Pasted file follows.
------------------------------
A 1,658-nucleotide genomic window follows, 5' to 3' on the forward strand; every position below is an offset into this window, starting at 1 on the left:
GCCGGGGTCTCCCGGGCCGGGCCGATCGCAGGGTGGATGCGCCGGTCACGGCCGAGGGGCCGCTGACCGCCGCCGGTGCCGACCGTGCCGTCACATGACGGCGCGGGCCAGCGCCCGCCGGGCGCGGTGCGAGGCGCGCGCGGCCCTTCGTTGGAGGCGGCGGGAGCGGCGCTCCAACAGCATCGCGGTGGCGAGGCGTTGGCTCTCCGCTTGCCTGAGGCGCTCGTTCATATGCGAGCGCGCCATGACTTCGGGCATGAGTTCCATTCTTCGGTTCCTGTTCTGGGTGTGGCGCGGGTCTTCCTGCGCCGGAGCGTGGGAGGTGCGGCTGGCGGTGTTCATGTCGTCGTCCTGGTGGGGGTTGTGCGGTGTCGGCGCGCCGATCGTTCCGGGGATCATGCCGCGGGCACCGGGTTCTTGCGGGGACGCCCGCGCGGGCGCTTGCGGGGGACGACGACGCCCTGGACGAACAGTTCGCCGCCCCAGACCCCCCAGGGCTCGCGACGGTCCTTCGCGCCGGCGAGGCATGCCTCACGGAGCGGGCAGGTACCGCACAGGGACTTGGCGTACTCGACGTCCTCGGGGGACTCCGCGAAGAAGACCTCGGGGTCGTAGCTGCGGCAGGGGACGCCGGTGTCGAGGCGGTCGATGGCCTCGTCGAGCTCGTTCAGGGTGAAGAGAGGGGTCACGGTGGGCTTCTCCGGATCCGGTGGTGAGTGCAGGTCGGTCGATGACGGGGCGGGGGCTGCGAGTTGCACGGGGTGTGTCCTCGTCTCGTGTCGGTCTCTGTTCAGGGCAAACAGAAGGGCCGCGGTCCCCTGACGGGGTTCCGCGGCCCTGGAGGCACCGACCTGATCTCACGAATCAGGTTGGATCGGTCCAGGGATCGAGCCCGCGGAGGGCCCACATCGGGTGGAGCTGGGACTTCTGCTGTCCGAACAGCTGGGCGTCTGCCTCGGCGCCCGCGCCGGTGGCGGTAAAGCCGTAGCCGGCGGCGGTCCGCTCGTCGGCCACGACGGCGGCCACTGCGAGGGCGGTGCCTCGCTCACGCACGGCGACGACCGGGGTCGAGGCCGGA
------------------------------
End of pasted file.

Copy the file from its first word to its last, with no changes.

A 1,658-nucleotide genomic window follows, 5' to 3' on the forward strand; every position below is an offset into this window, starting at 1 on the left:
GCCGGGGTCTCCCGGGCCGGGCCGATCGCAGGGTGGATGCGCCGGTCACGGCCGAGGGGCCGCTGACCGCCGCCGGTGCCGACCGTGCCGTCACATGACGGCGCGGGCCAGCGCCCGCCGGGCGCGGTGCGAGGCGCGCGCGGCCCTTCGTTGGAGGCGGCGGGAGCGGCGCTCCAACAGCATCGCGGTGGCGAGGCGTTGGCTCTCCGCTTGCCTGAGGCGCTCGTTCATATGCGAGCGCGCCATGACTTCGGGCATGAGTTCCATTCTTCGGTTCCTGTTCTGGGTGTGGCGCGGGTCTTCCTGCGCCGGAGCGTGGGAGGTGCGGCTGGCGGTGTTCATGTCGTCGTCCTGGTGGGGGTTGTGCGGTGTCGGCGCGCCGATCGTTCCGGGGATCATGCCGCGGGCACCGGGTTCTTGCGGGGACGCCCGCGCGGGCGCTTGCGGGGGACGACGACGCCCTGGACGAACAGTTCGCCGCCCCAGACCCCCCAGGGCTCGCGACGGTCCTTCGCGCCGGCGAGGCATGCCTCACGGAGCGGGCAGGTACCGCACAGGGACTTGGCGTACTCGACGTCCTCGGGGGACTCCGCGAAGAAGACCTCGGGGTCGTAGCTGCGGCAGGGGACGCCGGTGTCGAGGCGGTCGATGGCCTCGTCGAGCTCGTTCAGGGTGAAGAGAGGGGTCACGGTGGGCTTCTCCGGATCCGGTGGTGAGTGCAGGTCGGTCGATGACGGGGCGGGGGCTGCGAGTTGCACGGGGTGTGTCCTCGTCTCGTGTCGGTCTCTGTTCAGGGCAAACAGAAGGGCCGCGGTCCCCTGACGGGGTTCCGCGGCCCTGGAGGCACCGACCTGATCTCACGAATCAGGTTGGATCGGTCCAGGGATCGAGCCCGCGGAGGGCCCACATCGGGTGGAGCTGGGACTTCTGCTGTCCGAACAGCTGGGCGTCTGCCTCGGCGCCCGCGCCGGTGGCGGTAAAGCCGTAGCCGGCGGCGGTCCGCTCGTCGGCCACGACGGCGGCCACTGCGAGGGCGGTGCCTCGCTCACGCACGGCGACGACCGGGGTCGAGGCCGGA